posted on Oct, 18 2008 @ 04:48 PM
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Listen, this is a terrible subject, but it needs to be said. Your life, is in fact YOUR life. You own it. In my opinion if you want to die, you have that right. Personally I would try to endure it, but if I felt that it was intolerable, I would want to be able to kill myself. There are situations that suicide is the only viable alternative.



posted on Oct, 18 2008 @ 05:19 PM
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Having gone through a chronic illness from which I thought I would never recover I can completely sympathize with this young man and had even thought similar thoughts myself. However I do believe it is wrong to take your life or any one else's prior to your appointed time; and no your life does not belong to you, it belongs to the God who made you for a specific purpose. You do not have the right to take your life or any other's. That of course doesn't make the decision much easier unfortunately.

What's really scary though is where the whole euthanasia thing is .ing. Hospitals train their doctors and nurses to make judgments on who is worth saving. Some lives are deemed not worth intervening for, based perhaps on age or their perceived usefulness to society. The latter will probably be based on far left criterion. A pastor's life will be considered worthless, but a lawyer's life will be infinitely valuable, something like that.



posted on Oct, 18 2008 @ 07:08 PM
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Originally posted by SevenThunders
However I do believe it is wrong to take your life or any one else's prior to your appointed time


The problem is though, when is your appointed time ? Before modern science & medicine if you got ill it generally meant it was your time and nothing could be done. Now we have means to keep you alive well past your due date & also save you from certain illnesses so does that mean people are cheating you out of your time by keeping you alive longer than you should be ?

It only belongs to the God who made you if you believe in said God to be honest but again that's up for debate as if he didn't want us killing each other & ourselves he would not have given us that ability or thought process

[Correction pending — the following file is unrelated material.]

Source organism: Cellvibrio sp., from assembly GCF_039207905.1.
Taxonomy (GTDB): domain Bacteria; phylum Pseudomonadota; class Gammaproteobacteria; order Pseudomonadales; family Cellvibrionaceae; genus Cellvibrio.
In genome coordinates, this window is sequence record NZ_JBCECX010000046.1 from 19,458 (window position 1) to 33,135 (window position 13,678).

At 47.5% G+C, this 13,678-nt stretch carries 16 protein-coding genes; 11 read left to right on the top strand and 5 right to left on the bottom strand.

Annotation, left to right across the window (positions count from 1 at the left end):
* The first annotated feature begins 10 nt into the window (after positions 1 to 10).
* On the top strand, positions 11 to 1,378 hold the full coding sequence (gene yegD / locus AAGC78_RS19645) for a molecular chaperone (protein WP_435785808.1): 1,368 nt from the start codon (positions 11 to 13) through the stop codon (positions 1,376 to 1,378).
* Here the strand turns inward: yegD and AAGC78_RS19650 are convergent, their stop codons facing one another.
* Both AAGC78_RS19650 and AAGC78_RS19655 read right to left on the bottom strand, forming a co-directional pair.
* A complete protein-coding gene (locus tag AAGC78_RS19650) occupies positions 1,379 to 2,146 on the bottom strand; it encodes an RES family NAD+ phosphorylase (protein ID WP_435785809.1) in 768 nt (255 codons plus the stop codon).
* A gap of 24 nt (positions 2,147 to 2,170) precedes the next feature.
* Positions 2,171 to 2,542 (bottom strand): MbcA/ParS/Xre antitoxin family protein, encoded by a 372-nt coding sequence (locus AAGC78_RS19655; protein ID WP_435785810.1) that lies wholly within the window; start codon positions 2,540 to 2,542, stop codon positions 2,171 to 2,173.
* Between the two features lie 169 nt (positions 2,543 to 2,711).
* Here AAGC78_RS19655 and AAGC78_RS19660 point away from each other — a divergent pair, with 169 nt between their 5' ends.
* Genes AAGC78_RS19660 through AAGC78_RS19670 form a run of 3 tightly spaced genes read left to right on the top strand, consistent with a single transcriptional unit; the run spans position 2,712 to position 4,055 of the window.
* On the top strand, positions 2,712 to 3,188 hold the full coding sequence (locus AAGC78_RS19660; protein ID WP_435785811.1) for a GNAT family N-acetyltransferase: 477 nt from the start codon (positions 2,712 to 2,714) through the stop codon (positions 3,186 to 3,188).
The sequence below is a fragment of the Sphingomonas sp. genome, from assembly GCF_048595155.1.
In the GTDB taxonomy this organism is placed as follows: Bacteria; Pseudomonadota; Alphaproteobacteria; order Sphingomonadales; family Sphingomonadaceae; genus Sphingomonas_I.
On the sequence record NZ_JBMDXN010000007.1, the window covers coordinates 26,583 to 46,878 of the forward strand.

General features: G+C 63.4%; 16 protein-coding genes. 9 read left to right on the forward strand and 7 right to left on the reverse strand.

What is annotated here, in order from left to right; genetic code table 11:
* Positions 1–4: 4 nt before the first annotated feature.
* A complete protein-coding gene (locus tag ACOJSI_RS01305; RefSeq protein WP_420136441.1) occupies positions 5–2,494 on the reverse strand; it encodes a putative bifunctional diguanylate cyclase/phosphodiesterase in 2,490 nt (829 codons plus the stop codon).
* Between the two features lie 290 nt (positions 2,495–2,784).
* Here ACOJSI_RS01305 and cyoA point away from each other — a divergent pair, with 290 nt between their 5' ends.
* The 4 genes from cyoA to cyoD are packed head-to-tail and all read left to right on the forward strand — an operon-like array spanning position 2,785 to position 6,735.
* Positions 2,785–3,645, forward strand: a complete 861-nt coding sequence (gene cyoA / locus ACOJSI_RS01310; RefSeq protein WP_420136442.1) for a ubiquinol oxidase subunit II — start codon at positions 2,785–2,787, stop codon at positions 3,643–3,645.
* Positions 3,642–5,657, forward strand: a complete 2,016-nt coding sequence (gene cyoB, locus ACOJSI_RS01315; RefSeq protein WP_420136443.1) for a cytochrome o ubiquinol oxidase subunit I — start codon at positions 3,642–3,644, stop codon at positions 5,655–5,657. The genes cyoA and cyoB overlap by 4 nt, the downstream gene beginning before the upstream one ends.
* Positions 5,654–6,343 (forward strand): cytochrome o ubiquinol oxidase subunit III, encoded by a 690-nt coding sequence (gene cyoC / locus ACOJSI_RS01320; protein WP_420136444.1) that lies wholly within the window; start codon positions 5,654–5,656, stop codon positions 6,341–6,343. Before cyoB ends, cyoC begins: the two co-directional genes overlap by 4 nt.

[edit on 18/10/08 by Discotech]



posted on Oct, 18 2008 @ 07:28 PM
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reply to post by SevenThunders
 


I really don't feel that the far left is going to be the deciding factor in who is saved and who isn't.

The chance of recovery is the first and foremost concern in deciding who is going to benefit from extraordinary measures to save their life. Someone who is in their 80s is going to be a different situation than someone in their 20s or 30s.the nature of their illness and injuries are also a major factor in the decisions that are made.

That being said it is not up to us to push our religious beliefs on others who are making this decision, many many people have different and even opposing spiritual paths and this decision is up to the individual alone



posted on Oct, 18 2008 @ 09:21 PM
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reply to post by Discotech
 


It is a very tough ethical decision. I think it makes sense to withdraw artificial life support if the patient and or his love ones feel that that is best. If there is a chance for recovery though, one should always favor life.



posted on Oct, 18 2008 @ 09:24 PM
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reply to post by gluetrap
 


Actually I'm more concerned about society pushing their warped values on the individual and making the Hitlerian decision about who is worthy of life. That is apparently what some of these assisted suicide laws are leading to. Oregon is an example of some the crazy stuff that's going on. Mark my words, pretty soon some hospitals will be in the primary business of snuffing out the life of undesirables, rather than saving lives.



posted on Oct, 19 2008 @ 01:48 AM
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Im going to be the first to say that one has the right to choose with thier free will...

And i am going to have to also say that i want no part of a state/goverment 'assisted suicide facility'...



posted on Dec, 13 2008 @ 12:13 AM
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reply to post by Interestinggg
 


this boy could have never been helped...he did what was right and what he felt in his heart. i feel lsorry for his parents who had to live with thier son wanting to die..but they supported him and understood his rights as a human being. i have a daughter and i can't say that if she was in his position i wold allow that to go on. i probaly would try to stop her...but you people can't blame yhe parents...he was suffering and he was ols enough and mentaly capable of making his own discions



posted on Dec, 13 2008 @ 12:30 AM
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Originally posted by 04326


he considers the life "second class". What about all the people in the world who are leaving wonderfully productive lives despite being paralysed or having a disability?

This is the sort of mind set which is pushing us back into the dark ages. If this continues then might as well murder all the disabled people in our society. And to think the family assisted him in his decision to move on....



Nah. Athletes are different people. I remember this nerdy episode of Star Trek when I got my undergrad degree. Worf wants to die after a debilitating injury, and the arguments rage on, even in the 23rd Century or whatever time they are in...



Missing in the video is Picard's speech about Worf deserving the right to die...

There are certain people who live, and would prefer not to live without that life. Dark ages? I call it enlightenment. This "suicide is evil" mumbo-jumbo must end!



[edit on 13-12-2008 by pluckynoonez]